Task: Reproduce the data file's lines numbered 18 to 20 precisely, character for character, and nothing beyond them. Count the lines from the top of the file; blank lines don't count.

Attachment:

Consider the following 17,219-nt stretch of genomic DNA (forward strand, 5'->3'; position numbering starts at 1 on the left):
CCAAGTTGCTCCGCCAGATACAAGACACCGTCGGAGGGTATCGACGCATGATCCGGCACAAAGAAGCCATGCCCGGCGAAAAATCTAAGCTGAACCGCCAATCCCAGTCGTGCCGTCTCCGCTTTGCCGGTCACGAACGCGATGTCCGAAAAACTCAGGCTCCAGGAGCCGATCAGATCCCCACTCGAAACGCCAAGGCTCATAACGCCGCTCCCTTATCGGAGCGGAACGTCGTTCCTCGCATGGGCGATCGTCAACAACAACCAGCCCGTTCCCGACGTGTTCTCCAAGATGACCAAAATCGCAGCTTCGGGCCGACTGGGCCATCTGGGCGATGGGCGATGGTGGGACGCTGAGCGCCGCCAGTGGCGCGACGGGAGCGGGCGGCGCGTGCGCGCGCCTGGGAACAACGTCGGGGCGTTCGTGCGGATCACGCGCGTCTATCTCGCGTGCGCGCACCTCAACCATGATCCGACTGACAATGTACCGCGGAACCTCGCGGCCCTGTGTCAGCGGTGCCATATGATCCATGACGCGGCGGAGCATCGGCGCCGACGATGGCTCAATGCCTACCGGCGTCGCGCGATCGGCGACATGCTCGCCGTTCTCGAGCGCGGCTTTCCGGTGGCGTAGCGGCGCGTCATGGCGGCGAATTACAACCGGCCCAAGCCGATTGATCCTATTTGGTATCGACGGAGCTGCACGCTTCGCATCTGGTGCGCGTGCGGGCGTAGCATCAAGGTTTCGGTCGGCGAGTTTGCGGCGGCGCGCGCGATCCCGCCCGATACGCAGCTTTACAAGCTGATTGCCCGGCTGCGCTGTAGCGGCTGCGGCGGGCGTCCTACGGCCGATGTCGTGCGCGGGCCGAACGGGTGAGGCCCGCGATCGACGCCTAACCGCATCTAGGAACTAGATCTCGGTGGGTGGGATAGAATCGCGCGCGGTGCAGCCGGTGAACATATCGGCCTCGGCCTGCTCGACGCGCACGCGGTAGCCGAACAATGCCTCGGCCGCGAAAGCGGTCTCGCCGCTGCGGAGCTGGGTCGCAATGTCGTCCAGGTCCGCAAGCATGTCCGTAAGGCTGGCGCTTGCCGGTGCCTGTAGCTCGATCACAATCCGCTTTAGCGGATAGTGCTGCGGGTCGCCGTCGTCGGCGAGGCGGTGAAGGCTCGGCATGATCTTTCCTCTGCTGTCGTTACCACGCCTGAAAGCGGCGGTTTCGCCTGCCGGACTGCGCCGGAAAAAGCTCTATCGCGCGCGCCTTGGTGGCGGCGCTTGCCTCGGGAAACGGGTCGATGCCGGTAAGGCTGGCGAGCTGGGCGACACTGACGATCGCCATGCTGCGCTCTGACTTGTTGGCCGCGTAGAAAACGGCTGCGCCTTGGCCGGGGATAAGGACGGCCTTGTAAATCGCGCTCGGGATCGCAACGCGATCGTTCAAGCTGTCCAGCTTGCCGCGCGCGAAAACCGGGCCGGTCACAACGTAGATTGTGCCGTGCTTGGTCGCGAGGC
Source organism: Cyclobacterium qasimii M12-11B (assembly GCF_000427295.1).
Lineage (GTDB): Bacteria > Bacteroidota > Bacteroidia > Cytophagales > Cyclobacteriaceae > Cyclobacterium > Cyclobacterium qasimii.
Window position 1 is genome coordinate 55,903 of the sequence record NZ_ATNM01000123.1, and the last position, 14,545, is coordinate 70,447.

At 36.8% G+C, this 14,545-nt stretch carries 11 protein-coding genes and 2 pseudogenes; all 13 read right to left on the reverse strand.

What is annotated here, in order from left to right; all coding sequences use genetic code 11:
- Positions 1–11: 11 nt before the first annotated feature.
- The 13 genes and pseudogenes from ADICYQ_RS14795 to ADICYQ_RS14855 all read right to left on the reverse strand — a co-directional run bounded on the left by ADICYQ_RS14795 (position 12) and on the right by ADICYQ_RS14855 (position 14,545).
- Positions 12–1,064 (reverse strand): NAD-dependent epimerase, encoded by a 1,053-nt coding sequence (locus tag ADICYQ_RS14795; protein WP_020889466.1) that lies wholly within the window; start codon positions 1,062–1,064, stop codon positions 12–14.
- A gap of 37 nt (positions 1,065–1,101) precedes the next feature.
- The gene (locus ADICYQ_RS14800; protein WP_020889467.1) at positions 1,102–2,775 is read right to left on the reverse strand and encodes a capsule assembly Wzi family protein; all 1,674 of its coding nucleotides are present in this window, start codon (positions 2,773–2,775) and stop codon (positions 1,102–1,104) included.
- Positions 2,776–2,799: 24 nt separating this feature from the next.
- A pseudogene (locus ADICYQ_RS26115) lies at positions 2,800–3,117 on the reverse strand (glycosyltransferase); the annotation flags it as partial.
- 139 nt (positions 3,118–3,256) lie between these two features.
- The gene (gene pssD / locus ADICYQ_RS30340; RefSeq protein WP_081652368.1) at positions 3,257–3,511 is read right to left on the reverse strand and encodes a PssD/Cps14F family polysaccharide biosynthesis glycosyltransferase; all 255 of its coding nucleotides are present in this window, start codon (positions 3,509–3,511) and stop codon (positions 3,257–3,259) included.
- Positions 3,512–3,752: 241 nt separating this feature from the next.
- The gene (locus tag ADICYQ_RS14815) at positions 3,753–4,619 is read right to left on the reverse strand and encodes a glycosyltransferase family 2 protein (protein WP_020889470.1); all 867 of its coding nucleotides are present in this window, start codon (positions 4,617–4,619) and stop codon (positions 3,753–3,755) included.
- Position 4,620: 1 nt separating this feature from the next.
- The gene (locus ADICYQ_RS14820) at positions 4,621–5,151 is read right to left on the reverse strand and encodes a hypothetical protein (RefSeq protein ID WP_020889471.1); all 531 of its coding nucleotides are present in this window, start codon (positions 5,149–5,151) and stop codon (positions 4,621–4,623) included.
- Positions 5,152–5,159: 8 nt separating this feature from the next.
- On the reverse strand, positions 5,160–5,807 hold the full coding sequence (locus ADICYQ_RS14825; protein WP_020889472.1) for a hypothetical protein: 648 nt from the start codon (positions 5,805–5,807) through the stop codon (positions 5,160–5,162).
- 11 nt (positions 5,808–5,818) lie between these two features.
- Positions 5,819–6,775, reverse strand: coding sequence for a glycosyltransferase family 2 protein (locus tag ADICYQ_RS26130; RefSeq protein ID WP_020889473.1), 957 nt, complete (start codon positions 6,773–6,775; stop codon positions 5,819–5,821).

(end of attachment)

- The gene (locus tag ADICYQ_RS14815) at positions 3,753–4,619 is read right to left on the reverse strand and encodes a glycosyltransferase family 2 protein (protein WP_020889470.1); all 867 of its coding nucleotides are present in this window, start codon (positions 4,617–4,619) and stop codon (positions 3,753–3,755) included.
- Position 4,620: 1 nt separating this feature from the next.
- The gene (locus ADICYQ_RS14820) at positions 4,621–5,151 is read right to left on the reverse strand and encodes a hypothetical protein (RefSeq protein ID WP_020889471.1); all 531 of its coding nucleotides are present in this window, start codon (positions 5,149–5,151) and stop codon (positions 4,621–4,623) included.